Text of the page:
Billy and Patrick , the morning show DJs on our local country music radio station ( Q97 ), were talking about the Giants-Dodgers rivalry last Friday. A listener thought that hard core Giants fan Billy Pilgrim had been hitting the rivalry a little too intensely. A transplanted Dodgers fan, this listener thought that Billy had been saying “Dodgers suck!” with a little too much gusto. I don’t know what this guy was talking about, because Billy had actually mellowed out over the previous few weeks, but I texted in a short rebuttal that was read on the air. There was more that I could have said, but not with a Tweet-sized note, so here’s what else I had to say.
When I first started following the Giants in 1990, I was aware of the Giants-Dodgers rivalry . I knew there was some history there going back to New York City. I knew about the Shot Heard Round the World. The rivalry for me at the time was a fun ‘game within the game’ that was mostly just good natured teasing. The first season I actually followed a baseball season from first pitch through the World Series, 1990, saw the Giants spoil the Dodgers chance for the play-offs on the last day of the regular season. Of course the Giants broadcasters made a big deal out of this, but it was all in fun. I thought. The Giants did the same thing to the Dodgers on the second to the last day of the 1991 season. The antagonism towards the Dodgers was still light hearted and all in fun. I thought.
That changed in 1993.
That was the last year the Atlants Braves were in the NL West before realignment sent them to the NL East. Those were the Braves’ glory years. Under Bobby Cox, and with a rotation of Maddux, Glavine, and Smoltz, the Braves were an awesome team in the early ‘90s. The Braves had quality hitters as well in David Justice, Ron Gant, and Deion Sanders. The Braves also managed to acquire Fred McGriff from the Padres in the midseason, which made them even stronger in ‘93. They were making a regular habit of making it to the play-offs.
The Giants had a quality team in 1993, too. New ownership had managed to keep the team in San Francisco. Dusty Baker, a fan and player favorite, was the new manager, and 1993 was the year Barry Bonds came to San Francisco. Something fresh was in the wind in San Francisco, and the Giants were hot that year. Will Clark, Robbie Thompson, Matt Williams. Bill Swift and John Burkett each had over twenty wins. Rod Beck had 48 saves. They had one rookie pitcher in particular, Salomon Torres, who was called up in August and dominated hitters in his first trip around the league. However, by the end of September, Torres ran into a rough stretch. I am not sure if he was just getting tired in his first major league season or if opposing hitters were just figuring him out.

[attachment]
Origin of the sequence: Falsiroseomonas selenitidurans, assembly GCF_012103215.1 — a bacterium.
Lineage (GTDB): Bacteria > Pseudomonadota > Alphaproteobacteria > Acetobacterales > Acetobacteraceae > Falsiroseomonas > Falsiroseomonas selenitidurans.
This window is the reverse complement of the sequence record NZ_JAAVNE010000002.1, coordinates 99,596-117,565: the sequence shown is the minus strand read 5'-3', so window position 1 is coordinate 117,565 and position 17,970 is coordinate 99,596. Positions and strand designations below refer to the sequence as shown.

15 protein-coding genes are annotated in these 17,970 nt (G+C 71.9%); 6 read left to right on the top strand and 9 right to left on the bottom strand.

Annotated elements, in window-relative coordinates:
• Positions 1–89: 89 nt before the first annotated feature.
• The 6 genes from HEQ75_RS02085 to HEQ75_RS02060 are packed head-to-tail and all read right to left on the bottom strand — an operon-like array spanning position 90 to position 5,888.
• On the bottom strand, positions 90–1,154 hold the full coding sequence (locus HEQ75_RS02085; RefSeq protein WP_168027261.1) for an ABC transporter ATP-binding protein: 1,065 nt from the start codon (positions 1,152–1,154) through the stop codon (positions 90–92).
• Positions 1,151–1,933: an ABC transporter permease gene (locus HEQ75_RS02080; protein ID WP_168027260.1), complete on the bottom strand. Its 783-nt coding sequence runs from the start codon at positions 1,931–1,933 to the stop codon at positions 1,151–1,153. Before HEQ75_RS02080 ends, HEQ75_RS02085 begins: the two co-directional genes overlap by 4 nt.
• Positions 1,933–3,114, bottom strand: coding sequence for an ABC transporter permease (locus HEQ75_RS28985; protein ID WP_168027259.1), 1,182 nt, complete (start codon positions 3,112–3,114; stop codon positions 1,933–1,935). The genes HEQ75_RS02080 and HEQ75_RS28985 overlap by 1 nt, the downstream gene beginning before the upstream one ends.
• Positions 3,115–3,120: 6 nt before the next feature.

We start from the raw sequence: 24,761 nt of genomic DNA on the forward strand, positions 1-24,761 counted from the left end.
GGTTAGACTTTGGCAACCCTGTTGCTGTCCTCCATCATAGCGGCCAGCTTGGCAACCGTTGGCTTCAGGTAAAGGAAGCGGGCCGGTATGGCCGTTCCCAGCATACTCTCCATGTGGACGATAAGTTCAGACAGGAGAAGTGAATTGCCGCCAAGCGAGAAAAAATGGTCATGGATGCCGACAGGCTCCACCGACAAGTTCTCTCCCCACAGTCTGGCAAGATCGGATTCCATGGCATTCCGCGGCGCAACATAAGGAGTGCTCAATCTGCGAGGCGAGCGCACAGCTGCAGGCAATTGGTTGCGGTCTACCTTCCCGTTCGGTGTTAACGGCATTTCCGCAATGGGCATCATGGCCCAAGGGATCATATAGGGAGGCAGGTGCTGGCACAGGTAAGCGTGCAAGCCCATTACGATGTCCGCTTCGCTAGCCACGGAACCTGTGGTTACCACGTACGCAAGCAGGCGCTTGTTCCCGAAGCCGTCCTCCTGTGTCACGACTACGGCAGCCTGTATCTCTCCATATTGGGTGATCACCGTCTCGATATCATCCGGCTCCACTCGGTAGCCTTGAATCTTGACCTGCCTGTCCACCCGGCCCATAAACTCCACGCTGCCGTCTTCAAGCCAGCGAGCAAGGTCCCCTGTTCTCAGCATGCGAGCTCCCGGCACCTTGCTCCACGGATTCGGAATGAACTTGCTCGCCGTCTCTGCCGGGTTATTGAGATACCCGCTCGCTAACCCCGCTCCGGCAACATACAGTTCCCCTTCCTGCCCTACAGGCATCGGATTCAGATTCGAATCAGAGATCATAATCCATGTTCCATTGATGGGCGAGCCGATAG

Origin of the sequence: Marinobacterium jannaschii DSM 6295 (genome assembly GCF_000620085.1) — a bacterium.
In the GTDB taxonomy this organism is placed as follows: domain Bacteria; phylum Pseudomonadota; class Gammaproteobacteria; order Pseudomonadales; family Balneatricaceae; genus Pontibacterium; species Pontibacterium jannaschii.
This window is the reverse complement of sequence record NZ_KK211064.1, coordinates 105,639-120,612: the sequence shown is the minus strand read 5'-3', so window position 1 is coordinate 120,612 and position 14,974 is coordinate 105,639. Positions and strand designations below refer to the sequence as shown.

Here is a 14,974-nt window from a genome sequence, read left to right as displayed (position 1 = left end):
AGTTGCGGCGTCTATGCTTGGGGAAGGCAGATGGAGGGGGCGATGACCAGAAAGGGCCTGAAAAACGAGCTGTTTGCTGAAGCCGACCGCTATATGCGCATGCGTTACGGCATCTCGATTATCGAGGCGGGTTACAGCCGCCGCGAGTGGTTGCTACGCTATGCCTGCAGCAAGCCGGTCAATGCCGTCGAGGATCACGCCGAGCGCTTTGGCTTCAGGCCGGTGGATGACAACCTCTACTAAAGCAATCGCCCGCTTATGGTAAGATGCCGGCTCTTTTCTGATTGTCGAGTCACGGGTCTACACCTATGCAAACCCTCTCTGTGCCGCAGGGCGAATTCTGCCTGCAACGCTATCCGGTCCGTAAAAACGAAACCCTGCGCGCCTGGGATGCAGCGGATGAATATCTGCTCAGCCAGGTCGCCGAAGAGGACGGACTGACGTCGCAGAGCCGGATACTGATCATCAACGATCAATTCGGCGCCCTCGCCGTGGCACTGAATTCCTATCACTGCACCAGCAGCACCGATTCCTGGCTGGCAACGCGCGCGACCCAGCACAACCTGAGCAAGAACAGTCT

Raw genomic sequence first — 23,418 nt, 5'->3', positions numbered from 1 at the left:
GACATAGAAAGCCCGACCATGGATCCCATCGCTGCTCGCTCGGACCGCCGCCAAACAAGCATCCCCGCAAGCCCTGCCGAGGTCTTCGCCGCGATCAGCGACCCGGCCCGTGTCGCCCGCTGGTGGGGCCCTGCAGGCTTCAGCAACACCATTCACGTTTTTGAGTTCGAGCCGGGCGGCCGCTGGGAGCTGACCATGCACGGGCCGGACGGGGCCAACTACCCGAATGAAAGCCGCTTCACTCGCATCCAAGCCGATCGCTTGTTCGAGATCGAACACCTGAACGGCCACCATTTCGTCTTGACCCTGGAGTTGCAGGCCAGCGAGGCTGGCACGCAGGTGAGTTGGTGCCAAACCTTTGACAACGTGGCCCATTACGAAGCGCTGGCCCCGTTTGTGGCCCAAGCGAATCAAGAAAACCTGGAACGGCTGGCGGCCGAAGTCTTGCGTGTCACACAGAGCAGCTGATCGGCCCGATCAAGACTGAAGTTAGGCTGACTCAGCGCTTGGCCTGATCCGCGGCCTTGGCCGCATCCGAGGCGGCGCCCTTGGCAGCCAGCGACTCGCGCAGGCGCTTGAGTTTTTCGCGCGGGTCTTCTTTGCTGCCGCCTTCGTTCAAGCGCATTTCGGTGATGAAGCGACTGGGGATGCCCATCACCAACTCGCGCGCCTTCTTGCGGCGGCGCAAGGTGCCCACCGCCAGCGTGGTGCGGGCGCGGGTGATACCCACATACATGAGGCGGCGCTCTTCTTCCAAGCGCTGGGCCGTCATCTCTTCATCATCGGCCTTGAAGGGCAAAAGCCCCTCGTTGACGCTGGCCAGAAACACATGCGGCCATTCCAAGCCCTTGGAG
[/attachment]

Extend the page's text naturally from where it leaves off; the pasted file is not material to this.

The end of the 1993 season was a genuine pennant race between the Giants and the Braves. Some baseball writers call it ‘The Last Great Pennant Race’ before a wild card was added to the post-season. There was no reward for finishing second. On the last day of the season, the Braves finished their season in an early game with 104 wins. The Giants had 103 wins and a late game left to play against the Dodgers. A win against the Dodgers would force a one game play-off against the Braves. The Giants had already won the first three games in the four game series. One more win seemed like a minor detail.
Dusty Baker started Salomon Torres. There was some controversy around this decision, considering Torres’ recent outings, but he was due up in the rotation and Baker was confident he could get the job done.
Torres gave up three runs in the first four innings. Dave Burba and Dave Righetti each gave up four runs, and Jim Deshaies gave up one run in a 12-1 rout .
But that wasn’t the worst part of the day.
The worst part was watching the Dodgers up on the rail of their dugout and on the steps taunting. They sure took a lot of glee in my personal misery…or so it seemed. Their intensity seemed to build every inning as the Dodgers piled on run after run. Their pitchers even held Bonds hitless, who went 0-3 with two strike outs. Orel Herscheiser seemed to be leading the cheer from the top of the dugout stairs. (A couple of seasons later, when Herscheiser came to play for the Giants, he denied cheerleading and insisted he was trying to get the Dodgers to tone it down. Hmmm…I’m still skeptical.) It was a miserable day.
And that was the day that I learned what the rivalry was really all about. That was the day it turned personal for me. That was the day I suddenly had two favorite baseball teams: the Giants and anybody playing the Dodgers. I’ve heard it said that if the Dodgers were playing the Iranian national team, a true Giants fan is going to root for Iran. Yeah…I’m one of those guys now. And the Dodgers made me that way!
And, yes…the Dodgers suck!